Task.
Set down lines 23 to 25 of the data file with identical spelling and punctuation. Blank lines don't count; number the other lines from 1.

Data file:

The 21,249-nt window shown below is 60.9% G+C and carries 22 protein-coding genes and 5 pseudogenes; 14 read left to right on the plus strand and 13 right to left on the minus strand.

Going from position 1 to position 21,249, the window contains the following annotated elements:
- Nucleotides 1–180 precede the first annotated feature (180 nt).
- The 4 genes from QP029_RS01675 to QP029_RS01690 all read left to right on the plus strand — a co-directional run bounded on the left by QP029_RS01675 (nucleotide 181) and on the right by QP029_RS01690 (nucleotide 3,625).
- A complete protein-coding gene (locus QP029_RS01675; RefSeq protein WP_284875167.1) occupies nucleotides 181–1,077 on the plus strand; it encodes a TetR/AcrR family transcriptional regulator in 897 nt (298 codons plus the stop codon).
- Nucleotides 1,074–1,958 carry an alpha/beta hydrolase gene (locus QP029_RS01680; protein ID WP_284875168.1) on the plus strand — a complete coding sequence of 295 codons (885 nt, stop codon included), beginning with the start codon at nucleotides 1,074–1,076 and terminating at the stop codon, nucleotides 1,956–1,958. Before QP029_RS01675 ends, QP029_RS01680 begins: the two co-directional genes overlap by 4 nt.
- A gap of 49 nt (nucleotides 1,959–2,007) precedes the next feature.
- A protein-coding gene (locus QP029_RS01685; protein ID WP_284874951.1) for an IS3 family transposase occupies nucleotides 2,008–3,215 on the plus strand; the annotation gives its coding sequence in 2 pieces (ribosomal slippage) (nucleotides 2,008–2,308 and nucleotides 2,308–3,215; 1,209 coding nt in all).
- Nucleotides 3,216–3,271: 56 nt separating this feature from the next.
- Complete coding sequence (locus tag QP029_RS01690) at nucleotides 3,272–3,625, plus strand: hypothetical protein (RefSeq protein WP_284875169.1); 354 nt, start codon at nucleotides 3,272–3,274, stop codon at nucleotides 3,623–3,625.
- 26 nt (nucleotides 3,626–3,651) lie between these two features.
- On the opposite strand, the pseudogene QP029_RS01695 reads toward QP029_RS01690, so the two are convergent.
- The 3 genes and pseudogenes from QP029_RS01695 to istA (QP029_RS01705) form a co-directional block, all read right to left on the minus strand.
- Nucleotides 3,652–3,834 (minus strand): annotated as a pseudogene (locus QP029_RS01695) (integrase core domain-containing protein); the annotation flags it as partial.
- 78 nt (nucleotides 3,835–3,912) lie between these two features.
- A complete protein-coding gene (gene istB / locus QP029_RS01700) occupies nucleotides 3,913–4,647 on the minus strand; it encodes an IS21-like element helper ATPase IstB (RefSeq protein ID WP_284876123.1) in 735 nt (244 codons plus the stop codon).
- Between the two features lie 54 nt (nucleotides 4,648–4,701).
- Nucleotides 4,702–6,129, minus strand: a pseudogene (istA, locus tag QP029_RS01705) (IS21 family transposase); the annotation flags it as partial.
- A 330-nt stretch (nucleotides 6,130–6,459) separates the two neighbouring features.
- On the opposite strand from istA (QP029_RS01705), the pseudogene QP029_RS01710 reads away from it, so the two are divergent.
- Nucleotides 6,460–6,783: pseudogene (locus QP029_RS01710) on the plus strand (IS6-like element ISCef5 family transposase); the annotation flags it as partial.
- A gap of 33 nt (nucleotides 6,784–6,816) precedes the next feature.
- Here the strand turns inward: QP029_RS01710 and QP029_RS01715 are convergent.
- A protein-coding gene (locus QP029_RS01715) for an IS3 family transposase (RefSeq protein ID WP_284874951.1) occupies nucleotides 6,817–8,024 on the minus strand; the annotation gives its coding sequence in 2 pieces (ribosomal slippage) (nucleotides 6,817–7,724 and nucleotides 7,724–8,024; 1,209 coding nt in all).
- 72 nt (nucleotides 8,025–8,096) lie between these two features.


- Here the strand turns inward: QP029_RS01710 and QP029_RS01715 are convergent.
- A protein-coding gene (locus QP029_RS01715) for an IS3 family transposase (RefSeq protein ID WP_284874951.1) occupies nucleotides 6,817–8,024 on the minus strand; the annotation gives its coding sequence in 2 pieces (ribosomal slippage) (nucleotides 6,817–7,724 and nucleotides 7,724–8,024; 1,209 coding nt in all).
- 72 nt (nucleotides 8,025–8,096) lie between these two features.